Obesity, Bad for Bone Health



Since bone health covers osteoporosis and osteoarthritis, I would like to cover bone health in this post.

Already known risk factor for heart disease, diabetes and a host of other health conditions is obesity.

Now, obesity could also be bad for bone health.

Researchers conducted advanced three-dimensional bone scans on 115 women ages 18 and 19 with normal (less than 32 percent) and high (greater than 32 percent) body fat.

After adjusting for differences in muscle mass surrounding the bone, the researchers found that the bones of participants with high body fat were 8 to 9 percent weaker than those of normal body fat participants.

Such were the findings of a new study published by the University of Georgia in the November issue of the American Journal of Clinical Nutrition.

According to study co-author Richard D. Lewis, professor of foods and nutrition at the UGA College of Family and Consumer Sciences:

“Obesity is an epidemic in this country, and I think this study is critical because it highlights another potential negative health effect that people haven’t considered.

The fact that the two groups had similar bone strength measures is remarkable in itself, because you would expect it to be higher in the heavier person.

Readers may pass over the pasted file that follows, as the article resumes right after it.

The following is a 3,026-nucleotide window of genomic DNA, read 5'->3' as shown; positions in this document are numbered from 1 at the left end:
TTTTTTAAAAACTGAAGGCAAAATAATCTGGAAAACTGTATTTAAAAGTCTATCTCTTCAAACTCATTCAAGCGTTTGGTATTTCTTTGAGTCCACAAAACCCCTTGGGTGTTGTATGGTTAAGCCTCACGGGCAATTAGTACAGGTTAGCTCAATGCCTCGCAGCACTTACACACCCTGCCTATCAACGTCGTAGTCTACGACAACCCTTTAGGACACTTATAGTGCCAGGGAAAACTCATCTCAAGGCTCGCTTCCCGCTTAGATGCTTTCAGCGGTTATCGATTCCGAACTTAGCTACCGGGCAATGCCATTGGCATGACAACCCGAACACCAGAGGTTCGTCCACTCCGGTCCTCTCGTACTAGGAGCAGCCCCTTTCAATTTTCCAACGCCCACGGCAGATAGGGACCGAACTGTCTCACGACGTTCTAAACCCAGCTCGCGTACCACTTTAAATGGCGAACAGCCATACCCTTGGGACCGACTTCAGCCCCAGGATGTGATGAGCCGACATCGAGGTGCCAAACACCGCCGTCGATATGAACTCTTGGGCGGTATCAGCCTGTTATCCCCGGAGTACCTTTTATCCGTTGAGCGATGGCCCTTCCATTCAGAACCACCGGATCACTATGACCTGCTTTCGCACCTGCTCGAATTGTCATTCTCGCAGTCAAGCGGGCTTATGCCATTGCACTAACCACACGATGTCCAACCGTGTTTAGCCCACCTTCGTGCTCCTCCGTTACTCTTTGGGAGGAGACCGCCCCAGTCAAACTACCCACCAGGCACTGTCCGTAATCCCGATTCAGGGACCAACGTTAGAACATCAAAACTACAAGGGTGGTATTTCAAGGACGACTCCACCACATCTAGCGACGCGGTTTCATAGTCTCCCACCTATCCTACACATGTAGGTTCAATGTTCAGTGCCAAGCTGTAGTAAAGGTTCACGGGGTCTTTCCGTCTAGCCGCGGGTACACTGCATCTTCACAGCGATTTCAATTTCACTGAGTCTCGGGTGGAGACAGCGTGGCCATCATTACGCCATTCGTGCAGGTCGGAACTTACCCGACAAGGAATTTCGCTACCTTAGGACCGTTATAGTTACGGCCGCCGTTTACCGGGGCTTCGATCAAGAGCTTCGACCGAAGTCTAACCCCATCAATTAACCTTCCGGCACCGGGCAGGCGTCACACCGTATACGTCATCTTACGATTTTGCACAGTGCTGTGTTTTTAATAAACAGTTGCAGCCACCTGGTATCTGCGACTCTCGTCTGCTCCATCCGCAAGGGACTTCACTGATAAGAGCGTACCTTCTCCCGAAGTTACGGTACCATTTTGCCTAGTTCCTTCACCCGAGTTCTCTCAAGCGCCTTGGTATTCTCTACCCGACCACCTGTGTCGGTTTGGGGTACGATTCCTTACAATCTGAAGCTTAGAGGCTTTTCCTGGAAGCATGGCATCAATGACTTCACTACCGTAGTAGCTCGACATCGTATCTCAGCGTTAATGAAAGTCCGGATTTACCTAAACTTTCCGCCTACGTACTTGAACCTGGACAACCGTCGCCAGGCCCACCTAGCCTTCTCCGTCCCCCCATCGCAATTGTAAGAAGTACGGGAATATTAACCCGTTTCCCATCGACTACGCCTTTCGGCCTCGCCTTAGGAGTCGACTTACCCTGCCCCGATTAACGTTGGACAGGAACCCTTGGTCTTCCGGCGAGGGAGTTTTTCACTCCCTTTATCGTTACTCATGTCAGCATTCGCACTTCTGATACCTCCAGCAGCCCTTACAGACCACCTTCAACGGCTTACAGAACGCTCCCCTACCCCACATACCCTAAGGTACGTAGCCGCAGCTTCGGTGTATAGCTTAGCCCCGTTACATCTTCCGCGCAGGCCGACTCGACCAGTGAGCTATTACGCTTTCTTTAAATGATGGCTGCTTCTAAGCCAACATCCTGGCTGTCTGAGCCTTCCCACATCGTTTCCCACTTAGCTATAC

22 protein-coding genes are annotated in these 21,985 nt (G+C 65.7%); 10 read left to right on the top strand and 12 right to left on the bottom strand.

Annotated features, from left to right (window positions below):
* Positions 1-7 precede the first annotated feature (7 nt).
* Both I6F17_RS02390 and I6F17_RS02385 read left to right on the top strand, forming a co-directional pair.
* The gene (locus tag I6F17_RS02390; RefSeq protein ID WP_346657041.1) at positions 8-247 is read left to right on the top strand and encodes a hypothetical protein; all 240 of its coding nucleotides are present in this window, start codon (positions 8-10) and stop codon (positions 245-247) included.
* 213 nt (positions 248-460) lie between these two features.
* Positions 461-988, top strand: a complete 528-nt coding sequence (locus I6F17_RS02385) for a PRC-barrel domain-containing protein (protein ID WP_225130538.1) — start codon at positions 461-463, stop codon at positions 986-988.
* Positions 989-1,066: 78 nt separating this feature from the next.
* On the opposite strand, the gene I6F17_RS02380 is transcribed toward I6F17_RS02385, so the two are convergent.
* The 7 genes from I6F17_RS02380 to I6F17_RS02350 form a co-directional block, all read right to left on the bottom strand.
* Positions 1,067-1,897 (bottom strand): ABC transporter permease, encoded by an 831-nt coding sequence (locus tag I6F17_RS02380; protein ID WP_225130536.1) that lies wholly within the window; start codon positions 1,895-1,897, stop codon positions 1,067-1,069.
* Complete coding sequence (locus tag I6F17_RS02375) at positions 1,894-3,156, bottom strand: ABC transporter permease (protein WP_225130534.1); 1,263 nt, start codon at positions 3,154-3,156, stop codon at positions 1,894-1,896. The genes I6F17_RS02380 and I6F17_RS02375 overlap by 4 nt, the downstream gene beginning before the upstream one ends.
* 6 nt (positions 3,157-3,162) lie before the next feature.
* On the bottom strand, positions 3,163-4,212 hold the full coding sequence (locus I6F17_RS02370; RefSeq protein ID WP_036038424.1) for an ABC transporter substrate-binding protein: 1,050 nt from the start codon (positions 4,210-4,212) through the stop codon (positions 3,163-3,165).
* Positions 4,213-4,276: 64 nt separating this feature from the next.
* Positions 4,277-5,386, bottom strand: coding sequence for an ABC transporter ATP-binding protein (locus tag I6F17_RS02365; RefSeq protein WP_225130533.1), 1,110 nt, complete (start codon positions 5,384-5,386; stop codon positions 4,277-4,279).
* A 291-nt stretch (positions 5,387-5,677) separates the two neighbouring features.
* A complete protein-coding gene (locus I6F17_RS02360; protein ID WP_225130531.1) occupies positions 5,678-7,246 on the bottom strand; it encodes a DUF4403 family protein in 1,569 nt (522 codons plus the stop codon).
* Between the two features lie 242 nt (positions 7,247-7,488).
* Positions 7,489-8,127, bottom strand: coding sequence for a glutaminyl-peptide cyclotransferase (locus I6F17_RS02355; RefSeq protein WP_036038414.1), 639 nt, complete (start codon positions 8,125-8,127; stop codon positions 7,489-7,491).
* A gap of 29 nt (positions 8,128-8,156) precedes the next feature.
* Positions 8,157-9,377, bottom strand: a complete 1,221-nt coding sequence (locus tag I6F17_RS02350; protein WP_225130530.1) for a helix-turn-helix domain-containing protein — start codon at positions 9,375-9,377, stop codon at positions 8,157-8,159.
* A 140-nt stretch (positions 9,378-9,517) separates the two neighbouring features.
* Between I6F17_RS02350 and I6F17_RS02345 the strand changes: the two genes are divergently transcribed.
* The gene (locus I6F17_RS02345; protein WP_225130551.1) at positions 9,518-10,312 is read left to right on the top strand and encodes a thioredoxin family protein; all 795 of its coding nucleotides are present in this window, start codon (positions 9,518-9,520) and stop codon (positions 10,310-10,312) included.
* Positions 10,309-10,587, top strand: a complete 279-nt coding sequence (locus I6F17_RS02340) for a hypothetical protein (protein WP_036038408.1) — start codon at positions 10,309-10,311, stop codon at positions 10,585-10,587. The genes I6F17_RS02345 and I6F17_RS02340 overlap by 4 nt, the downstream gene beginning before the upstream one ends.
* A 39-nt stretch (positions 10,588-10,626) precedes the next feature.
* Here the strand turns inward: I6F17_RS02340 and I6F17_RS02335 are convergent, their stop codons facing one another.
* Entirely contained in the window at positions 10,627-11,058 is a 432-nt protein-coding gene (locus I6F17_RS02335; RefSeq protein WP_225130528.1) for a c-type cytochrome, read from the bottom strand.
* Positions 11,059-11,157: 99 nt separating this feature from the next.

When you’re young you have the capacity to change the shape of your bones, but when you get older you don’t have that capacity.

And because of that, childhood obesity could have a significant, long lasting negative impact on the skeleton.”

As explained Doctoral Candidate Norman Pollock, lead author of the study:

“Muscle exerts force on bones, which stimulates bone growth. Overweight people tend to have more muscle surrounding their bones than their leaner counterparts, leading most researchers to assume that being overweight is good for bone health.

When we corrected for the amount of muscle, we found that the obese person is not making as much bone as they should be for the amount of muscle that they have. People haven’t observed that in the past because they weren’t using the three-dimensional scan.”

Dr. Lewis further explained:

The exact mechanisms by which excess fat hinders bone strength are unclear, but studies of obese rats show that they produce more fat cells in the bone marrow and fewer bone cells.

Since fat and bone cells originate from the same precursor, it may be that fat cell production is favored over bone cell production in obese people.

Well I think it’s just goes that obesity is bad for bone health because as you gain more and more weight in adulthood, your bones in place will not change anymore. Your bones will definitely take the toll of heavy weight because bones do not expand even if your physical body expands with more weight.

Imagine if your knees are buckling (due to arthritis) and you are obese?

Poor bones!

Source: University of Georgia

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NOTE: The contents in this blog are for informational purposes only, and should not be construed as medical advice, diagnosis, treatment or a substitute for professional care. Always seek the advice of your physician or other qualified health professional before making changes to any existing treatment or program. Some of the information presented in this blog may already be out of date.
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